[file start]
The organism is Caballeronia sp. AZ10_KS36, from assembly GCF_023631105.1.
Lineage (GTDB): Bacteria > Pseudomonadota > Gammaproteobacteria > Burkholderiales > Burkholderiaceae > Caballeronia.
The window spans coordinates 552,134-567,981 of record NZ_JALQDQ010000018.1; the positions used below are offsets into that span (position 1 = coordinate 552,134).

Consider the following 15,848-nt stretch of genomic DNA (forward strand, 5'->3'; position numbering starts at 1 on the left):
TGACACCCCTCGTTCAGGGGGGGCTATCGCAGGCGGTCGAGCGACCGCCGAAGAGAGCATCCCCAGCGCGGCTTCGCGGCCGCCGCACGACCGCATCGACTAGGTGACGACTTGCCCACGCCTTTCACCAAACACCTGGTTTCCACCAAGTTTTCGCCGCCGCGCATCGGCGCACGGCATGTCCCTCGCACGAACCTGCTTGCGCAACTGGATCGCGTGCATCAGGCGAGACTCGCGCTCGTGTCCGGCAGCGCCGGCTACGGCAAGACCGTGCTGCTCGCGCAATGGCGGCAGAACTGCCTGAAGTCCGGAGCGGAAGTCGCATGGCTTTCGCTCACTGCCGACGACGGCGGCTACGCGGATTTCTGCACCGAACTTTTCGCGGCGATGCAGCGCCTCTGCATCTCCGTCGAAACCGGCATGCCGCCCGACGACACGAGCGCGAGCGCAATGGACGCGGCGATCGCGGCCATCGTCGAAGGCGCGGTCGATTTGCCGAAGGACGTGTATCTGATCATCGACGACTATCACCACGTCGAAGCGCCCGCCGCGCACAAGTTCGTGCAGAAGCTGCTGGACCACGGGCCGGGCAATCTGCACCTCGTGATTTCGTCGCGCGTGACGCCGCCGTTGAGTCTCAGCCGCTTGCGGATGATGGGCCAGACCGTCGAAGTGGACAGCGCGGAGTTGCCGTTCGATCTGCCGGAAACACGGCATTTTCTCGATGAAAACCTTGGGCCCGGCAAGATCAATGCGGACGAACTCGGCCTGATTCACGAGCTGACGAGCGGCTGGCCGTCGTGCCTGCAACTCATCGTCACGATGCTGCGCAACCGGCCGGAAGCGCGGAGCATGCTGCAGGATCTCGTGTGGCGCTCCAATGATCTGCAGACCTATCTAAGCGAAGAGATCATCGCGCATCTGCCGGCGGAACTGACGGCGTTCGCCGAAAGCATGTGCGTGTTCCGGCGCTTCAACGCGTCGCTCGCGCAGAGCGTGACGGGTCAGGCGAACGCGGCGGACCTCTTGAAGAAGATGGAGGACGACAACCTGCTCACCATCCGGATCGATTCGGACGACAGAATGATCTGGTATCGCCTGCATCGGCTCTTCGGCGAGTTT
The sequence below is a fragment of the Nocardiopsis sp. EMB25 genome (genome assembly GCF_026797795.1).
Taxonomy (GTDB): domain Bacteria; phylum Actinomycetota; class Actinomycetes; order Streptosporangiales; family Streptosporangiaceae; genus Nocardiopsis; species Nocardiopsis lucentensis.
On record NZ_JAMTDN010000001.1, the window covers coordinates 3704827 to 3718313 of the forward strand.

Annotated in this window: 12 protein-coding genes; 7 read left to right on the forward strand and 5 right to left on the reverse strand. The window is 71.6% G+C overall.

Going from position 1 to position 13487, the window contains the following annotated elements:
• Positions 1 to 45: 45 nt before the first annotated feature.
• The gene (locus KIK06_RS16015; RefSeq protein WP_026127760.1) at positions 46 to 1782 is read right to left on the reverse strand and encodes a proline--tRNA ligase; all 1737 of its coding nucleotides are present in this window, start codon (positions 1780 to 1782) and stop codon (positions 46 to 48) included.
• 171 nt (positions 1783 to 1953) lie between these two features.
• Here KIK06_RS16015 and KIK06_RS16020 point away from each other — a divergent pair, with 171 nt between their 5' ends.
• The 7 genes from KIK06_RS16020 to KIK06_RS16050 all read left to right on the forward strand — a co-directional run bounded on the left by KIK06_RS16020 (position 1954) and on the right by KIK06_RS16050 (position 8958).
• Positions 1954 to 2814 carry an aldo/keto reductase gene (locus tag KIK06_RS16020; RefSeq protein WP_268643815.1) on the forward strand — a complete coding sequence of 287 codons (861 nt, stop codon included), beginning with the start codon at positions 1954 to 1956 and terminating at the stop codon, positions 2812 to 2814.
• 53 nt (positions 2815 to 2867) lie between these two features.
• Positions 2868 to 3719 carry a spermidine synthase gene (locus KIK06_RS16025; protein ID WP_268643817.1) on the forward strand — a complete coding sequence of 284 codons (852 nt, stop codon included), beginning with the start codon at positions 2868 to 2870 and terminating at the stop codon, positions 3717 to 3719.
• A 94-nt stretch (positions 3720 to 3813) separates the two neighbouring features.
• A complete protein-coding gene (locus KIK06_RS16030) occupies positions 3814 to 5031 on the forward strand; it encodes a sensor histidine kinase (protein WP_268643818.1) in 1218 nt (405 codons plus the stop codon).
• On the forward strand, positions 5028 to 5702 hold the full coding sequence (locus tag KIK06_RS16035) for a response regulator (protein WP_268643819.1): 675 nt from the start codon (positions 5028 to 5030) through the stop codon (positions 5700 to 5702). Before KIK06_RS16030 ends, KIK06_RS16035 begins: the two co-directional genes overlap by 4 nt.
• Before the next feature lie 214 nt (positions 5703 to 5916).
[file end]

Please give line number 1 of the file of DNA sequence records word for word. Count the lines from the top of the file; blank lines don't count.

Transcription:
The organism is Caballeronia sp. AZ10_KS36, from assembly GCF_023631105.1.